Birth story: An unexpected c-section

Birth story: An unexpected c-section

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Labor begins

It started about 10 p.m., a week before my due date. I was watching TV when I began feeling a pressure on my bladder every so often. It didn't hurt, but when it was time for bed, it kept me awake. I found a contraction counter online and started counting. The pressure lasted about 30 seconds and came every five to seven minutes. At 2 a.m., I woke up my husband and told him, "I think it's happening!"

I took a shower and packed a few last-minute things, then we drove to the hospital. They checked me and said I was only 1 to 2 centimeters dilated, which is not enough to be admitted. So they sent me to walk around the floor of the hospital for an hour. When they checked me again I hadn't dilated any further, but the contractions started hurting more. Since I was strep B positive, they decided to admit me so they could start my IV antibiotics.

Making progress...

By morning, my labor hadn't progressed on its own, so a doctor came by to break my water and start me on Pitocin [a labor augmentation drug.] She asked my pain level on a scale of 1 to 10. I said 5 or 6. She said I could have the epidural any time. I had heard sometimes you had to wait an hour for the anesthesiologist, so I asked for the epidural right after they broke my water. The anesthesiologist came about a minute later.

After the epidural, everything was great. I didn't feel any pain until the afternoon, when the pain in my lower back returned. The baby was facing the wrong way, and it really hurt. They kept upping the medicine in my epidural, and my husband pushed on my lower back with really firm pressure, which helped. We had practiced massage during our childbirth class, but when the time came, I didn't really want it. Breathing through the contractions, though, did help.

Not long after they broke my water, they told me that the baby's heartbeat was dropping during my contractions, so they pumped water – saline, I think – into me to replace the amniotic fluid that had come out when they broke the water. At one point there were seven tubes in me: the IV for strep B antibiotics, the crochet hook used to break the water, the IV for Pitocin to get the labor going, the epidural, a catheter for urine after the epidural, and the instrument they used to flush me with water. I also had an external fetal monitor and, later, when they were flushing me with water, an internal fetal monitor.


Watch one mom's emergency c-section and learn how the surgery is done.

...and not progressing

By midafternoon, the contractions were coming one after the other, but I was only 3 or 4 centimeters dilated. The doctor told me I wasn't progressing: "We should think about a c-section." My first reaction was that I didn't want one. She told me she would let me go another ten hours, but I might not progress any more, and then I would still have to have a c-section. I hadn't read up on c-sections and I didn't know what to expect, but I trusted my doctor, so I said OK.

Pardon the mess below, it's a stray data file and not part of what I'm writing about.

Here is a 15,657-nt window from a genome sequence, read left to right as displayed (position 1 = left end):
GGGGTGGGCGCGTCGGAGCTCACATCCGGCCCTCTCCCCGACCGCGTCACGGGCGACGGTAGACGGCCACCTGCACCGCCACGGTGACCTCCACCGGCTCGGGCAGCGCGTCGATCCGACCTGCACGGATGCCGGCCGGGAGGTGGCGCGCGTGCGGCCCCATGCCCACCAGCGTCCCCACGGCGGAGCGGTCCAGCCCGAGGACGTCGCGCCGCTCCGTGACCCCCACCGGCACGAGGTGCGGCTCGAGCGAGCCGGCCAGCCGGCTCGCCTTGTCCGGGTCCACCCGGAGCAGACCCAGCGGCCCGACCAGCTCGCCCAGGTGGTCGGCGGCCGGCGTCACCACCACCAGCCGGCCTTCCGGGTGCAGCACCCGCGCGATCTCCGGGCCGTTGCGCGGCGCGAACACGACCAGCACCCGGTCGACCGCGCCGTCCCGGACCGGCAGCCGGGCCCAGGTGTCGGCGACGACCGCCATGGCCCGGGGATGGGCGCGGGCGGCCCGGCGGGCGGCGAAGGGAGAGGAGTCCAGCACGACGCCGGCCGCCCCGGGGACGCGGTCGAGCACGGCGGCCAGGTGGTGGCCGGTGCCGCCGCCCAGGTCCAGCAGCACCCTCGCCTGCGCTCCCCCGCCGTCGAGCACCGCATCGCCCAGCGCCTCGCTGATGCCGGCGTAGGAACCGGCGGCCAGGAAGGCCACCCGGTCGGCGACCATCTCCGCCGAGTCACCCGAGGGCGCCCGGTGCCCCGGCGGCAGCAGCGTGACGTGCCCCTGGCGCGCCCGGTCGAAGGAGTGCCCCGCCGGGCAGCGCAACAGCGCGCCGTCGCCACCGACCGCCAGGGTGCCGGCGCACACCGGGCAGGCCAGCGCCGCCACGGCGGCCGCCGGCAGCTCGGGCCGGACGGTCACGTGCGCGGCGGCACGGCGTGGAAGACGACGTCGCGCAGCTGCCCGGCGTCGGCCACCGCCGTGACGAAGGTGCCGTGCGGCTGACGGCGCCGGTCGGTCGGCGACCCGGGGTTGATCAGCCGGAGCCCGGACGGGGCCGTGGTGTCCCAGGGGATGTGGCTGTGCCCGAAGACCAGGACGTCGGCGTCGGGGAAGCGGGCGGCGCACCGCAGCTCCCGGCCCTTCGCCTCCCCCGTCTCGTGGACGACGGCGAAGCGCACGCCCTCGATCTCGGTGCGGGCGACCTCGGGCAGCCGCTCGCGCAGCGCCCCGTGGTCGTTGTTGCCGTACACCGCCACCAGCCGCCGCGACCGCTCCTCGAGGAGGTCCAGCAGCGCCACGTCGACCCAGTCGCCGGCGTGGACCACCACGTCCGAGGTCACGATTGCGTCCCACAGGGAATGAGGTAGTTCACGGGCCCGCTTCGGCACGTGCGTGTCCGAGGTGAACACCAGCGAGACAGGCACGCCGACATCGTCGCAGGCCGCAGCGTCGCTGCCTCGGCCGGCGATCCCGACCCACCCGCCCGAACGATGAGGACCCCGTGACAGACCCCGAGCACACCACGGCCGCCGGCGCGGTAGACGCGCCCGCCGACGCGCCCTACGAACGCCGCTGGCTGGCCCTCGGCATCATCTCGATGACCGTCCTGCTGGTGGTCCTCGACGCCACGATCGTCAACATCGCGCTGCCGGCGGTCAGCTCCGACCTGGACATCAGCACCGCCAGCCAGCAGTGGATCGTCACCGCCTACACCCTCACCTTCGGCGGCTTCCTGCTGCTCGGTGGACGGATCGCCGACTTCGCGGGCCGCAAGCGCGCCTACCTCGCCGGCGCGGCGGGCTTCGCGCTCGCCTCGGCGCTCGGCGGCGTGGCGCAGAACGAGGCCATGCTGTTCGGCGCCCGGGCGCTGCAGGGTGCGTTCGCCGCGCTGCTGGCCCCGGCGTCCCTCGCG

The c-section

My husband stayed with me during the operation. He was on my side of the partition, so he couldn't see what the doctors were doing. I was pretty relaxed and mentally present. The staff talked me through everything – told me exactly what I'd feel. I expected everything to be more rushed, like you see on TV, but the doctor was just chatting away. Right before she pulled the baby out, she gave a signal: "We're ready." Then they pulled the baby out. I could feel everything, but it wasn't painful. It was like having your teeth pulled.

The minute he was born, everyone was saying, "Wow! He's a big baby!" (He was 8 pounds, 4 ounces.) I had wanted my husband to cut the cord but they didn't even offer – it went too fast. It took them five minutes to clean the baby up and test him, and then they brought him to me. He had a real cone head, so I think he was wedged in the birth canal for a long time – I had thought my "childbearing hips" might help in delivery, but I guess not.

Post-op recovery

After the operation, I was really thirsty, but the nurses wouldn't let me drink – they were afraid I'd vomit. They let me put water in my mouth and spit it out. After about an hour they gave me some water to sip, and I threw up. Otherwise, the recovery wasn't bad. The hardest part was being hooked up to the IV and catheter for 24 hours after the delivery, per hospital policy.

I didn't have any headaches from the epidural. And after I was released, I didn't need any pain medication. I don't feel disappointed about delivering by c-section – it's not that big a deal. He was born healthy, and that's what matters. In fact, if given a choice next time, I'd opt for a scheduled c-section and not go through labor again.

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